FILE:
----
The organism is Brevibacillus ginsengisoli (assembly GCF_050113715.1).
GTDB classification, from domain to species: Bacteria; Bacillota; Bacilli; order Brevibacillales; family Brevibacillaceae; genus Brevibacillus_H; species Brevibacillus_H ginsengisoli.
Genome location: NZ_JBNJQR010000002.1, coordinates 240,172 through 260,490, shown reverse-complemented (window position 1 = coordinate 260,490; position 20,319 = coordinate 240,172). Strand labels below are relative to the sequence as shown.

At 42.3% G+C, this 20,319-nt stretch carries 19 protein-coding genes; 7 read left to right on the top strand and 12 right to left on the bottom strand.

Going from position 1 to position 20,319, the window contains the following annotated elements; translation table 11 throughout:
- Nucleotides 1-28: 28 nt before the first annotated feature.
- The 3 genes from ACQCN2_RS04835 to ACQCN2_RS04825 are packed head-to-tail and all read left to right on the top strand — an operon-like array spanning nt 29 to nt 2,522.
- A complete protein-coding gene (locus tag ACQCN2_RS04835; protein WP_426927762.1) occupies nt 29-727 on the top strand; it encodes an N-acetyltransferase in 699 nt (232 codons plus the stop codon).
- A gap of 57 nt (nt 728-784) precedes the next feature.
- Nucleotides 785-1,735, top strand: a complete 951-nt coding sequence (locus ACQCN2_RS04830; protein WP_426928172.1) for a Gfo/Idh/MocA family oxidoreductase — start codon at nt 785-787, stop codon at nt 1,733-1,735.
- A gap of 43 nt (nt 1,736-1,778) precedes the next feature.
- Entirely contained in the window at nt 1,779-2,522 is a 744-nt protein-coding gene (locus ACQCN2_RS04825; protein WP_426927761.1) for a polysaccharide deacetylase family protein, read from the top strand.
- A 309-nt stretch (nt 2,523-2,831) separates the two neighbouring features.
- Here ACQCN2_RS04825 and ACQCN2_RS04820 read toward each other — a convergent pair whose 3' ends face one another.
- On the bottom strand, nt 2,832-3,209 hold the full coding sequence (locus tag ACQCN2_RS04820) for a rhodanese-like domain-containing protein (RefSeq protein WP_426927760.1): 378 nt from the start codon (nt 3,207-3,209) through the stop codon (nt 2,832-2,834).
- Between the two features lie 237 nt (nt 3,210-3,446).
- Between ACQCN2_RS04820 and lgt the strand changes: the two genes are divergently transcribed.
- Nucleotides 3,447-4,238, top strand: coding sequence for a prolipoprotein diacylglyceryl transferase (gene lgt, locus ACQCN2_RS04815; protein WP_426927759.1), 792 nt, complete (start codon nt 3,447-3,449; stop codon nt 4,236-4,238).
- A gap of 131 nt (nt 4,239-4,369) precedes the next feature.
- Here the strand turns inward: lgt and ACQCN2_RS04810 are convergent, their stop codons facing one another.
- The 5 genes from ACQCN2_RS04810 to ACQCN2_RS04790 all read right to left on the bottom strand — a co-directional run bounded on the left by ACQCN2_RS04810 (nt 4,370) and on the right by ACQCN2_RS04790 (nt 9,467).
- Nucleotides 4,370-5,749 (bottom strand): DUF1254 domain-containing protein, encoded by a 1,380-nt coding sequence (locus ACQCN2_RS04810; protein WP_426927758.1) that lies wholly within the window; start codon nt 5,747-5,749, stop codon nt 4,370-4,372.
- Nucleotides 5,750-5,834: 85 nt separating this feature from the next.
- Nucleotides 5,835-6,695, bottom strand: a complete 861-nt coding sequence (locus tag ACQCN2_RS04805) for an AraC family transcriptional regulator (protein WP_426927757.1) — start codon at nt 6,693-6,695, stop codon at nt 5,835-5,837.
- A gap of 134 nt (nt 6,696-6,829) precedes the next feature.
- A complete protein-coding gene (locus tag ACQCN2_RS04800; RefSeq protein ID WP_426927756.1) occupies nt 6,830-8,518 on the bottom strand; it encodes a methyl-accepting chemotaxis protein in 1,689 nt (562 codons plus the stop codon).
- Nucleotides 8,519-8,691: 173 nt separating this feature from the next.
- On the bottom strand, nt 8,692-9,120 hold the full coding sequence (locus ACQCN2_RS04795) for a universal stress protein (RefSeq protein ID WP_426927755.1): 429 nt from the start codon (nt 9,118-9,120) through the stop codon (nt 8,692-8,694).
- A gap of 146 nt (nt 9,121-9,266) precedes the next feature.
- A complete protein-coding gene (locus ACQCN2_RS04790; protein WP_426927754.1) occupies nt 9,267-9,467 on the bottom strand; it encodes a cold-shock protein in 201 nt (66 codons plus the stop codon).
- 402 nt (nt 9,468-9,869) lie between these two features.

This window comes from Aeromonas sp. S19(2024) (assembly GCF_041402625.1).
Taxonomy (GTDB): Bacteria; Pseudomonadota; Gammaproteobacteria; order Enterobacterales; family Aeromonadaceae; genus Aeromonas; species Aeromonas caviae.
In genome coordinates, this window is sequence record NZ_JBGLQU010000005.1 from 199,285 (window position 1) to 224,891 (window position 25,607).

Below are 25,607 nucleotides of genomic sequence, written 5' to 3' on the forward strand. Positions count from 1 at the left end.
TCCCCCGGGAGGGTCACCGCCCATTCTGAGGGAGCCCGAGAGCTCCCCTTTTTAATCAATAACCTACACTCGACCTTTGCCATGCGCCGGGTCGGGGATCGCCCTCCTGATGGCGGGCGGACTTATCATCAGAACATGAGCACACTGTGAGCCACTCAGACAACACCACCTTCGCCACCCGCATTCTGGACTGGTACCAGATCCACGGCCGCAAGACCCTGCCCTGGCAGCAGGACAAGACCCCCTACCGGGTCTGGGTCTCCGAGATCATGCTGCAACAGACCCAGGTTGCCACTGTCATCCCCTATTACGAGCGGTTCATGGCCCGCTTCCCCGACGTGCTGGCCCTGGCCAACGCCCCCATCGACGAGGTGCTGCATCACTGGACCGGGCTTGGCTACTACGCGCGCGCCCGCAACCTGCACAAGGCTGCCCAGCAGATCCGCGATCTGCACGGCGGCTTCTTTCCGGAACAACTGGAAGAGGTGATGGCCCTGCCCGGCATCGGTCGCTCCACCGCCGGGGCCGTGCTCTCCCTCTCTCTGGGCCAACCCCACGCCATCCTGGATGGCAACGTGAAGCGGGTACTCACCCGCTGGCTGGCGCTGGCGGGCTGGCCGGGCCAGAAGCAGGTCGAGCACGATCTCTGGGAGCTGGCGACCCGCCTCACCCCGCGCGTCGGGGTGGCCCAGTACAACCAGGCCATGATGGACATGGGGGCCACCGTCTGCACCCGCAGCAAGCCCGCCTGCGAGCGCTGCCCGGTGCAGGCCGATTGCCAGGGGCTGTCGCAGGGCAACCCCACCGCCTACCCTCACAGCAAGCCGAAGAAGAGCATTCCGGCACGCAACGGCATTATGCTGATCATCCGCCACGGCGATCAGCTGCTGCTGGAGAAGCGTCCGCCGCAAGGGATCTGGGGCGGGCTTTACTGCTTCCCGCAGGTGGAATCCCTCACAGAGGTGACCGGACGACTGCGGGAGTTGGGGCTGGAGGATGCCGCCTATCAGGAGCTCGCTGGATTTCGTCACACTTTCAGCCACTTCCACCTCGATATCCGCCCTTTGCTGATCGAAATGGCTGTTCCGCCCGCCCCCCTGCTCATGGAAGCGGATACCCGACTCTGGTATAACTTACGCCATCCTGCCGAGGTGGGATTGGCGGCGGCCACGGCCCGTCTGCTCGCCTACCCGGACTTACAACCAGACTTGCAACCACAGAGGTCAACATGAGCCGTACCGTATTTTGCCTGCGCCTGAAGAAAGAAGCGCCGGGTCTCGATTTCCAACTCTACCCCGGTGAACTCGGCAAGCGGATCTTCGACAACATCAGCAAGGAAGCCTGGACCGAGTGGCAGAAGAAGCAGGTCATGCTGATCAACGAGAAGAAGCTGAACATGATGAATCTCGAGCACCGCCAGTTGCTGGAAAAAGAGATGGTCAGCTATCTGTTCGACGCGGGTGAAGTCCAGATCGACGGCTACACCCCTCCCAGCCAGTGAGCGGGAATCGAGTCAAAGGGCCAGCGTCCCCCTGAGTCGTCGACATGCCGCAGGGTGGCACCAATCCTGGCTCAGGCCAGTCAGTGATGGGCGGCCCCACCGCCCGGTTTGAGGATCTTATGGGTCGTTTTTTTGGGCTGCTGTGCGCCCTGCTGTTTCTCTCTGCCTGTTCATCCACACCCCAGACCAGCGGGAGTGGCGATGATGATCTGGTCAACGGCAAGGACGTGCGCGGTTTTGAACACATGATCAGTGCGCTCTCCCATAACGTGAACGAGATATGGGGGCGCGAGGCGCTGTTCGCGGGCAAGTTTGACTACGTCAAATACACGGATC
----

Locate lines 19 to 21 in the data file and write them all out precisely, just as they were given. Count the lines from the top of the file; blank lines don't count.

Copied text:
- A gap of 131 nt (nt 4,239-4,369) precedes the next feature.
- Here the strand turns inward: lgt and ACQCN2_RS04810 are convergent, their stop codons facing one another.
- The 5 genes from ACQCN2_RS04810 to ACQCN2_RS04790 all read right to left on the bottom strand — a co-directional run bounded on the left by ACQCN2_RS04810 (nt 4,370) and on the right by ACQCN2_RS04790 (nt 9,467).